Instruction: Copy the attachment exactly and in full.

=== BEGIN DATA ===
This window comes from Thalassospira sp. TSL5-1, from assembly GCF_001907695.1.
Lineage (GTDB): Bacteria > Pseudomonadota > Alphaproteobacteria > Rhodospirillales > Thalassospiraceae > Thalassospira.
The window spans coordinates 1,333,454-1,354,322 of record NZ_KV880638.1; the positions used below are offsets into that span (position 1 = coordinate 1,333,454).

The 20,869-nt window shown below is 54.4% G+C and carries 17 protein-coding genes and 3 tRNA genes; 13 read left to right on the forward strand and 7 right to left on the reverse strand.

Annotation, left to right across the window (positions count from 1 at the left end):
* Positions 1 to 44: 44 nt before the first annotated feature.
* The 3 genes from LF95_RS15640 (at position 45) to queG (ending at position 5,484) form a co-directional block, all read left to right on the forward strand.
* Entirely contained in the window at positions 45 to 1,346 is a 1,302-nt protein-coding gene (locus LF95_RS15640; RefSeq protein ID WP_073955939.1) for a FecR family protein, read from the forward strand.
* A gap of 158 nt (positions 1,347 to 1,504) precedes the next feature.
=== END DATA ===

This window comes from Thalassospira sp. TSL5-1, from assembly GCF_001907695.1.
Lineage (GTDB): Bacteria > Pseudomonadota > Alphaproteobacteria > Rhodospirillales > Thalassospiraceae > Thalassospira.
The window spans coordinates 1,333,454-1,354,322 of record NZ_KV880638.1; the positions used below are offsets into that span (position 1 = coordinate 1,333,454).

The 20,869-nt window shown below is 54.4% G+C and carries 17 protein-coding genes and 3 tRNA genes; 13 read left to right on the forward strand and 7 right to left on the reverse strand.

Annotation, left to right across the window (positions count from 1 at the left end):
* Positions 1 to 44: 44 nt before the first annotated feature.
* The 3 genes from LF95_RS15640 (at position 45) to queG (ending at position 5,484) form a co-directional block, all read left to right on the forward strand.
* Entirely contained in the window at positions 45 to 1,346 is a 1,302-nt protein-coding gene (locus LF95_RS15640; RefSeq protein ID WP_073955939.1) for a FecR family protein, read from the forward strand.
* A gap of 158 nt (positions 1,347 to 1,504) precedes the next feature.